The inevitable drama of campus politics

The inevitable drama of campus politics

Once a year, change comes in the form of the University Student Council elections. The USC elections in UP Diliman kindles a spark within the students and gives them the courage to stand up against a flawed system. As members of the student body, it is our duty to ensure the progress and advancement of our university.

With intensifying allegations of sexual misconduct, censorship, slander, and deception, this year’s USC elections prove to be a hot topic among people both in and out of the university. Leave it to UP to hold an election where friendships are forged, bonds are broken, and ideologies are questioned.

Despite the obvious camaraderie, the elections expose the grim side of the student body and of campus politics in general, as political parties tear each other down and candidates go against their own morals to please the voters. At this point, we’ve pretty much heard everything the candidates have to say. Now let’s hear from the constituents. That means “voters,” Brenda.

Athena Presto, sociology instructor and former president of UP Namnama, voices her perspective on this year’s elections. “Every election season is a huge marketing festival,” she says. “Candidates and political parties have a unique branding used to urge the student body to vote for them.”

”Every election season is a huge marketing festival. Candidates and political parties have a unique branding used to urge the student body to vote for them”

Many can be deceived by the performance of these candidates, but deception has no place in UP Diliman, especially in the university student council.” She continues to urge students to vote, as a competent council is impossible without the voters’ comprehensive assessment. And no, looks won’t cut it. And NEITHER DO THEIR FAMOUS RELATIVES.

And no, looks won’t cut it. And NEITHER DO THEIR FAMOUS RELATIVES.

Journalism student Red Carao also shares her stance. “In times when thousands are dying and millions are living in poverty, we need student leaders who will never leave the people’s side and will never compromise their democratic rights.” She shares her fear of a nationwide dictatorship, saying that at any moment, You-Know-Who could ban student councils, publications, and organizations that act as the voice of the toiling masses.

Incumbent CHE SC Chairperson Pauline Indita gives her insights as part of the student council, saying that students must be critical in their selection, keeping in mind that work ethic, while necessary to perform basic duties, is only a fraction of what it takes to lead the student body. “Principled leadership and passion for the Filipino people will distinguish the student leader that we deserve and need from the rest,” she says. After all, the heart of leadership is in the passion and desire to serve.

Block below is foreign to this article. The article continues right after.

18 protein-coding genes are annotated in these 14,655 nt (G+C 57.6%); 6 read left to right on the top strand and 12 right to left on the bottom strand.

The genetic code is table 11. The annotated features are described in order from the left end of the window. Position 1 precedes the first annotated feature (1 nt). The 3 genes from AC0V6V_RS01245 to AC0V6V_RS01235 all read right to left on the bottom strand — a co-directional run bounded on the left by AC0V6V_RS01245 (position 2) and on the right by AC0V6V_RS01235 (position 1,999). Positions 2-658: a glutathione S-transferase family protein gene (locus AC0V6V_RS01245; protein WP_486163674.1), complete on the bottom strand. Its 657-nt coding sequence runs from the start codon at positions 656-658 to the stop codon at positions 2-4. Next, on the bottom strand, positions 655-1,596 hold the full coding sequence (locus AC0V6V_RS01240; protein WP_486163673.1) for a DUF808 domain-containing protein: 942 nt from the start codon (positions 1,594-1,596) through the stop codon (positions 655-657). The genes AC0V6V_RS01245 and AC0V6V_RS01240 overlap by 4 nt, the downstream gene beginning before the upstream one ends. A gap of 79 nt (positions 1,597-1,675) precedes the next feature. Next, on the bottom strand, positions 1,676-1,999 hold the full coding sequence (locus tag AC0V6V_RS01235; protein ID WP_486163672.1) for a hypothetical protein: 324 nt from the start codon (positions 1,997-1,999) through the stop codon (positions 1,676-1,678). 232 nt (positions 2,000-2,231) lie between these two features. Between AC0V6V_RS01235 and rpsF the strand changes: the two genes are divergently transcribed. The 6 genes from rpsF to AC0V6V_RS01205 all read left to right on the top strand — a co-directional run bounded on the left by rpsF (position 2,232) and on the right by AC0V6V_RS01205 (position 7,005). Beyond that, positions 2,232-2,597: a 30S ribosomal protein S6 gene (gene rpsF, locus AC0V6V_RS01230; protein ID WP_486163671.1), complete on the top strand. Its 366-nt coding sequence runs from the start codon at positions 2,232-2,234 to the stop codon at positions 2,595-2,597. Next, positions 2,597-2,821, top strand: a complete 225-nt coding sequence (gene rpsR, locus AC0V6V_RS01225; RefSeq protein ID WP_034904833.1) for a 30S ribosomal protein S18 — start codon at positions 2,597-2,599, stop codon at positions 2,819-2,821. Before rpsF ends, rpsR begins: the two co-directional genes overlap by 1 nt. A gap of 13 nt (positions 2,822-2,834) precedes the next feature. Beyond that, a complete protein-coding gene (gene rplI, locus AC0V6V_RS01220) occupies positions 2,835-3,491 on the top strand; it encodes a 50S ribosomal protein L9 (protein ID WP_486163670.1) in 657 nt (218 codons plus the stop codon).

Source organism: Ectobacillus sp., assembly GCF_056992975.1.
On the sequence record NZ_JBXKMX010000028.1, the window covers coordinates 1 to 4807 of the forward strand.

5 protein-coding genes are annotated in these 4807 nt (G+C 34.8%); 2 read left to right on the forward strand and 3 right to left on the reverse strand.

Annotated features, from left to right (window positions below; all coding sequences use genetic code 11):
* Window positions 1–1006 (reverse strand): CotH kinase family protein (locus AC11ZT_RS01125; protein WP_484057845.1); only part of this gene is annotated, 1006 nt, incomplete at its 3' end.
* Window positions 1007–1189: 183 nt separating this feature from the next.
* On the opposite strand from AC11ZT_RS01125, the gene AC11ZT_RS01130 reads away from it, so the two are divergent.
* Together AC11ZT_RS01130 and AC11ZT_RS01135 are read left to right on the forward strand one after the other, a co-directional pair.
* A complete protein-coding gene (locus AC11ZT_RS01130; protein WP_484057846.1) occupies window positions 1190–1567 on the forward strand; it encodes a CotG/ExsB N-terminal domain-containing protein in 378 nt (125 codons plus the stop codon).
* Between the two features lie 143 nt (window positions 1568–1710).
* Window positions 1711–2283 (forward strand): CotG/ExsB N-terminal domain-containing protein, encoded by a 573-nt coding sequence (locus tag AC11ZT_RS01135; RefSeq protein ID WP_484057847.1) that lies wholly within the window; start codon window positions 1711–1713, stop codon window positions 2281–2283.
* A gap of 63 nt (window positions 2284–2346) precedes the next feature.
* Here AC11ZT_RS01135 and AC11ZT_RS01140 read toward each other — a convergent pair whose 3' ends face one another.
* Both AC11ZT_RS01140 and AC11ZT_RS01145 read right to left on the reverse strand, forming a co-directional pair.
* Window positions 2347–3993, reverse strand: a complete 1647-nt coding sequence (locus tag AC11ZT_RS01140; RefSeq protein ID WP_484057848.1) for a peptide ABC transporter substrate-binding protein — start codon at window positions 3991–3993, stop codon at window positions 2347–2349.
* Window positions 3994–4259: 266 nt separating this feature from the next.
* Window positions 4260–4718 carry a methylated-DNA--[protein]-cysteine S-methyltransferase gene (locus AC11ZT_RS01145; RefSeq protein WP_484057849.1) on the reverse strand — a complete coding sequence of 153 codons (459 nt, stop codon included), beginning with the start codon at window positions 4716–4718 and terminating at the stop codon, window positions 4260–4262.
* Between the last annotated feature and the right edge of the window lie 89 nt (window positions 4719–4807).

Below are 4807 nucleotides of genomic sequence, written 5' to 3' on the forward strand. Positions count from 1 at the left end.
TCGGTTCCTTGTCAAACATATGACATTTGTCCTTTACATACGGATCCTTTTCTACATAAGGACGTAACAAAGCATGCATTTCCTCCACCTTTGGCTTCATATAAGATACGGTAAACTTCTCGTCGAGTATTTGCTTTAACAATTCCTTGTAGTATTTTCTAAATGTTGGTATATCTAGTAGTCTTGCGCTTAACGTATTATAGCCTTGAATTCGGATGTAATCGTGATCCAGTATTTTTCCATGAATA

And what is election season without a little drama? Recently, the blue partylist ALYANSA had their fair share of backlash after publishing an accomplishment report of the entire university student council, claiming it to be theirs exclusively. The student body was quick to call ALYANSA out on their bullshit, leading to a public apology via a post on ALYANSA’s Facebook page.

More problems emerge as the yellow partylist KAISA UP was accused of censorship last Saturday during the UP Solidaridad Mudslinging Debate after “forcing”—take note of the quotation marks, Brenda—the UP Repertory Company to end their presentation mid-scene. Moreover, a member of the red partylist STAND UP running for USC Councilor is accused of enabling his frat bros to chant “Isang malaking puke!” and give derogatory remarks to several women during the Bar Operations last year, where said candidate served as deputy head.

Among this year’s “hot topics,” the most serious allegations involve sexual harassment from another member of STAND UP running for CSSP Representative. STAND UP faces criticism for allowing an “alleged sexual harasser” to run and defends their stance, saying, “We apologized, reached out to the victim, and are undergoing corrective measures, but the victim is not ready to talk yet.” I’ll leave it to you to figure out what’s wrong with that statement.

Drama and prejudice aside, the political parties share a common purpose: to give the students a voice, and to let that voice be heard. This isn’t A Quiet Place.

Our responsibility as voters transcends the confines of the voting booth. Speak up. Take off your rose-tinted glasses and acknowledge the inconvenient truth of our society. Only then can change begin. If there’s one thing I learned in Sociology 10, it’s that the oppressor stands no chance against the oppressed once they realize their power. So vote, for this is our power.

Voting starts and ends on Friday, April 27, 2018.

Text by William Rigonan
Art by Chelsea Madamba

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